Fancy yourself an orthographer? Try spelling the name of the capital of Slovenia: Ljubljana. Like Reykjavik and Yogyakarta, it’s charming to visit, but impossible to spell.
It’s pronounced “Loob-lee-ana,” but what’s the story on the silent “j” at the beginning, and the “j” with the long “e” sound a few letters later? Without fail, I have to look this word up whenever I type it. Luckily, this delightful city is easier to visit than spell, and is definitely worth the effort.
Located at the extreme northern end of what was formerly the communist stronghold Yugoslavia, Ljubljana will impress you in different ways depending on the path chosen to enter. It’s only 25 miles from Austria’s southern border, and if you travel in this way, it will seem like another attractive, picturesque European city. But, if you arrive the way we did – flying in from the south after a few weeks in Bosnia and Croatia, it will feel completely different.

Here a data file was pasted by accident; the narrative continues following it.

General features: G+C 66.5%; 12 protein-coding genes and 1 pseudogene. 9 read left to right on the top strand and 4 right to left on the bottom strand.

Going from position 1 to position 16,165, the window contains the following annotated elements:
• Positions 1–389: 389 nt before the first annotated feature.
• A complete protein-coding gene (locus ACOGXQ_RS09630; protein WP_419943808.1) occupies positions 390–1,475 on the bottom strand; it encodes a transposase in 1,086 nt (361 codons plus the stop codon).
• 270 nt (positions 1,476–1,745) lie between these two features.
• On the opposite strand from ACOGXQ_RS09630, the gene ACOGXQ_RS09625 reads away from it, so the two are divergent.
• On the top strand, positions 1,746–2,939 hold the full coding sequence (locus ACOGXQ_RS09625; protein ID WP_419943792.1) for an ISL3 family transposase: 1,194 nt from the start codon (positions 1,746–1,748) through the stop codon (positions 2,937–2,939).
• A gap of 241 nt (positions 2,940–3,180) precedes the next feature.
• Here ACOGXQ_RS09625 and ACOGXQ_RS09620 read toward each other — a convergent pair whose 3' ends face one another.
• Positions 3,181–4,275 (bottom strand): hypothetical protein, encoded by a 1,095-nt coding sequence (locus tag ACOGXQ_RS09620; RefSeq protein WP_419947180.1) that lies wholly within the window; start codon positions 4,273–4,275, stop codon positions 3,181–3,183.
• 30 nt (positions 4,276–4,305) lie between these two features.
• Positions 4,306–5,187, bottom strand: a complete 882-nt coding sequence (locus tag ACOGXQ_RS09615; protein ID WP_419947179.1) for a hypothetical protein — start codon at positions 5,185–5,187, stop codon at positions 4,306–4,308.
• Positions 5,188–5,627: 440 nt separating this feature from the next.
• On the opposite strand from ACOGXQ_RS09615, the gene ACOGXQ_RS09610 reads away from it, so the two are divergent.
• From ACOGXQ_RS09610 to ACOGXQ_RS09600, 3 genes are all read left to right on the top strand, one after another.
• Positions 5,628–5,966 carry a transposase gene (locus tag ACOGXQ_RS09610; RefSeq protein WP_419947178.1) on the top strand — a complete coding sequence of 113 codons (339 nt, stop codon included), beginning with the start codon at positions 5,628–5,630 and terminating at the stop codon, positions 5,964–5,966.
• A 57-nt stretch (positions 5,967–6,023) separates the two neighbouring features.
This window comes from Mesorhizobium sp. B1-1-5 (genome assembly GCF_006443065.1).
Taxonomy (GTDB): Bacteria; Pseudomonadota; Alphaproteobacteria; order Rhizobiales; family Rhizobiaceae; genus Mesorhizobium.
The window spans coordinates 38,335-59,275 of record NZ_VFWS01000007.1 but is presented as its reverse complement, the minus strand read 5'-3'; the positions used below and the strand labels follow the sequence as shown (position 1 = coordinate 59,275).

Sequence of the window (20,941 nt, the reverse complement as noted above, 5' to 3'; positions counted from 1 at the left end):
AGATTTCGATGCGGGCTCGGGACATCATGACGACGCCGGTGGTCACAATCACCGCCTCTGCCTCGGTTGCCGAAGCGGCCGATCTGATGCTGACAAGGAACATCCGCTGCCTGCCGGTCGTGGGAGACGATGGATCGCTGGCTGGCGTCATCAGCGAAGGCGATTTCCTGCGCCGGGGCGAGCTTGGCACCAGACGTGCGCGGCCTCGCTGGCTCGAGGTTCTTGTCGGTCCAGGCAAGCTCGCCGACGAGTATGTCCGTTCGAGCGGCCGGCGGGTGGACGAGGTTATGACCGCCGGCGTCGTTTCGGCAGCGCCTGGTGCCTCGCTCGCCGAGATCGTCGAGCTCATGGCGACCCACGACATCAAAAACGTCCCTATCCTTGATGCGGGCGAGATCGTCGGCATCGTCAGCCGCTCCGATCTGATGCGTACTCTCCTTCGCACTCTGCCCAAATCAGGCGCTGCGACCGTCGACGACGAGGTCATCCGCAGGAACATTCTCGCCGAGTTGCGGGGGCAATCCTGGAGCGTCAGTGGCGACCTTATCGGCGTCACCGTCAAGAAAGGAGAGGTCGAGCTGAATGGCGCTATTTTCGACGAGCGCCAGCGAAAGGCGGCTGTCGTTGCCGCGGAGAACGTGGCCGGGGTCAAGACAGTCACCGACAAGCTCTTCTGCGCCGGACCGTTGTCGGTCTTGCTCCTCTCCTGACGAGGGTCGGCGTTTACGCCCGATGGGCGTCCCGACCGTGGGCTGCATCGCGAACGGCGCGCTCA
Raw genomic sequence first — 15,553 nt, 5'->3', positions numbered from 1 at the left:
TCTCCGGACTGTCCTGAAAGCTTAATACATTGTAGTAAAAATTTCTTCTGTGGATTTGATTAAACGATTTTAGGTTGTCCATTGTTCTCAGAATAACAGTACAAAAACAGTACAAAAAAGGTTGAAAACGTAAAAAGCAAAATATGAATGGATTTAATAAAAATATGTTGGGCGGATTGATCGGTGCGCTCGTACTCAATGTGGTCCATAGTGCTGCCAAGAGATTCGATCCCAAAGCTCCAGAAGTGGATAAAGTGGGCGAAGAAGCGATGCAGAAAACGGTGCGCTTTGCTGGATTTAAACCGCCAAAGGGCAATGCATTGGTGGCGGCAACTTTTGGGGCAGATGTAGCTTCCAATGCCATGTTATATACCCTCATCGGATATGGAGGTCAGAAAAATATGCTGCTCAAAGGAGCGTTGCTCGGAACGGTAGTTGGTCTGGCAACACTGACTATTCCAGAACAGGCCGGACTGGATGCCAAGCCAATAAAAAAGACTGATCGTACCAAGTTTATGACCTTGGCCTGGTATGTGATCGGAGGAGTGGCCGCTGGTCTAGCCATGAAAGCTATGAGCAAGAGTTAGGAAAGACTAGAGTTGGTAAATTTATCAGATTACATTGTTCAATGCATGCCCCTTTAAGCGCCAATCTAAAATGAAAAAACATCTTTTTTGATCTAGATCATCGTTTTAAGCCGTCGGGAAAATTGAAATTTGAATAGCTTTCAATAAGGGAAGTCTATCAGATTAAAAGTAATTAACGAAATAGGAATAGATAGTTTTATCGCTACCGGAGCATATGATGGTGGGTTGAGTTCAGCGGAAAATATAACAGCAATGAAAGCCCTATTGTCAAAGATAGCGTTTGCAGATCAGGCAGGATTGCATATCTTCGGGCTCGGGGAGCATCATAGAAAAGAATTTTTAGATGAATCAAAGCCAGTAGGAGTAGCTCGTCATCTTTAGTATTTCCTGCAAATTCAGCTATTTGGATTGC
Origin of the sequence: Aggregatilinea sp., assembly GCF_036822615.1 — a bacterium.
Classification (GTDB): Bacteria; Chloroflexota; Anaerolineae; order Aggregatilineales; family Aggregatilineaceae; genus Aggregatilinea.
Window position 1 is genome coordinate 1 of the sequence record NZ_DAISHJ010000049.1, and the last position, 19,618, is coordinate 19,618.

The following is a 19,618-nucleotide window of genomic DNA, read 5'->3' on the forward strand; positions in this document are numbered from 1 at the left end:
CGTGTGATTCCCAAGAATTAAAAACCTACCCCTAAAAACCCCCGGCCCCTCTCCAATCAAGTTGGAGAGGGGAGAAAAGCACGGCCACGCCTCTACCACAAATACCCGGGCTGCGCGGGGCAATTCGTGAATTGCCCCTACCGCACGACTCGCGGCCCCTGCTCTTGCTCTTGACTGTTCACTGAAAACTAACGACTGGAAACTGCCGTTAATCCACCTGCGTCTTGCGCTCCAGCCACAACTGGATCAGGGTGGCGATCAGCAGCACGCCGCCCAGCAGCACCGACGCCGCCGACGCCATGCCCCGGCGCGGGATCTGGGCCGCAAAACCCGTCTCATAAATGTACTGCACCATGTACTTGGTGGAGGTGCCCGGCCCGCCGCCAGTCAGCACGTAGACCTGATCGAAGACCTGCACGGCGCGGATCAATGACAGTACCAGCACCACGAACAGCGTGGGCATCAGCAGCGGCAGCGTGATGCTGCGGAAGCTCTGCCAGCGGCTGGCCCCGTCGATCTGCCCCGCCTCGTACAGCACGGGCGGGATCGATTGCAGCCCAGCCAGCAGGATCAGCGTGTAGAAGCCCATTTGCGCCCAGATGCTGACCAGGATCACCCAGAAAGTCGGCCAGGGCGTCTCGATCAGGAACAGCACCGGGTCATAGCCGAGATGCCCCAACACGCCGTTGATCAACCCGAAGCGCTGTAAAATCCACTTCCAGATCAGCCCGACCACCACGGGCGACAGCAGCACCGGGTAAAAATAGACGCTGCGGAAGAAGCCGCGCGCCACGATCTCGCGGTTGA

Slovenia and its capital Ljubljana, like Yugoslavia’s other member countries, became independent in the early 90s. But this shared independence is where the similarities stop.
Missing are the bullet-pocked, bombed-out buildings, and the other all-too-obvious signs of the horrific Balkan war. Mosques and their melodic call to prayers are few, and the Turkish influenced architecture so common farther south, is rare.
Known as “Yugoslavia’s well-to-do sibling,” Slovenia isn’t war-torn and is much more prosperous than other Balkan countries. Like many Western European capitals, Ljubljana has an active cafe culture that loves to socialize. Its old town is fairy-tale scenic, and strolling the meandering, tree-lined embankment of the lovely Ljubljanica River is popular with locals and tourists alike. And of course, how could it be a proper fairy tale without a hilltop castle and a fierce-looking dragon standing watch?
We have a test of how well we like a place. First, would we come back, and second, could we spend a month there? In the case of Ljubljana, the answer to each of these questions is an enthusiastic yes. Slovenia shares borders with Italy, Austria, Hungary and Croatia, and Ljubljana would be the perfect base for exploring the area.
Photo Credits: 1. Wojgniew